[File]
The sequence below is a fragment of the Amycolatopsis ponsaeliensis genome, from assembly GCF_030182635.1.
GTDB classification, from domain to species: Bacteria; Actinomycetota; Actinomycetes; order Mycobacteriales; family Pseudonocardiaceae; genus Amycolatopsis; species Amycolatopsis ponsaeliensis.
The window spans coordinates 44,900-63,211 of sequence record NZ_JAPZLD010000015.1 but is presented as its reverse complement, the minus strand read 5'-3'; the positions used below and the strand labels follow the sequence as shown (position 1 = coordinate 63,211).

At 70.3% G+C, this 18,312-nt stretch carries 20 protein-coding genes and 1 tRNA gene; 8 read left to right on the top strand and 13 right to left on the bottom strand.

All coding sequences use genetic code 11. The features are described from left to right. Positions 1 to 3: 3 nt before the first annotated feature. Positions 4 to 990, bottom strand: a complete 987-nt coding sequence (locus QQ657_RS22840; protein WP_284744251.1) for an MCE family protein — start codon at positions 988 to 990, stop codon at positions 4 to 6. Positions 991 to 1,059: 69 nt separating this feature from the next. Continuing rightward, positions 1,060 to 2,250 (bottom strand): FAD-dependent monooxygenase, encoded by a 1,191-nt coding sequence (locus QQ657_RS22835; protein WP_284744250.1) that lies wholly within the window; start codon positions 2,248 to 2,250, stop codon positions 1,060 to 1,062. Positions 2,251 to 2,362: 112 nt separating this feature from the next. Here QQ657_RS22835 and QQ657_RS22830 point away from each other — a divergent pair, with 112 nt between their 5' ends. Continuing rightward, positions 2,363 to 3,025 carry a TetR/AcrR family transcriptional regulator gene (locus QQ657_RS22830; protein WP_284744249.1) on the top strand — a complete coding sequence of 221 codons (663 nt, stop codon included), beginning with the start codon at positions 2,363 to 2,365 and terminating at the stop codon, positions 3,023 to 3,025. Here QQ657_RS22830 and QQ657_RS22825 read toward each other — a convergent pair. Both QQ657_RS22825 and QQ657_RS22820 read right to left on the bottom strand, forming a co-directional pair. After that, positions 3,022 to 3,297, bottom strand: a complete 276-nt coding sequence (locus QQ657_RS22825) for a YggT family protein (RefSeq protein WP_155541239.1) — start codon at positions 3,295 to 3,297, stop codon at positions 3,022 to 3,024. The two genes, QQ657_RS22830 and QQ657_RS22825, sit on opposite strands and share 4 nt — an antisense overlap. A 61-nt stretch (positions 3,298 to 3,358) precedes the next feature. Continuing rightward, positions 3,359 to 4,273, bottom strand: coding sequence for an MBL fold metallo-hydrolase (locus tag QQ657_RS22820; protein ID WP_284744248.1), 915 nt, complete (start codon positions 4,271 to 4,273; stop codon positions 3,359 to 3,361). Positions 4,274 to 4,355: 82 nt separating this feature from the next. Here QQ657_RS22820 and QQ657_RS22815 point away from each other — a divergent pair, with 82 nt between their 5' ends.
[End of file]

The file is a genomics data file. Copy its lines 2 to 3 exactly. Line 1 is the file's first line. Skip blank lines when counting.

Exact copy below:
GTDB classification, from domain to species: Bacteria; Actinomycetota; Actinomycetes; order Mycobacteriales; family Pseudonocardiaceae; genus Amycolatopsis; species Amycolatopsis ponsaeliensis.
The window spans coordinates 44,900-63,211 of sequence record NZ_JAPZLD010000015.1 but is presented as its reverse complement, the minus strand read 5'-3'; the positions used below and the strand labels follow the sequence as shown (position 1 = coordinate 63,211).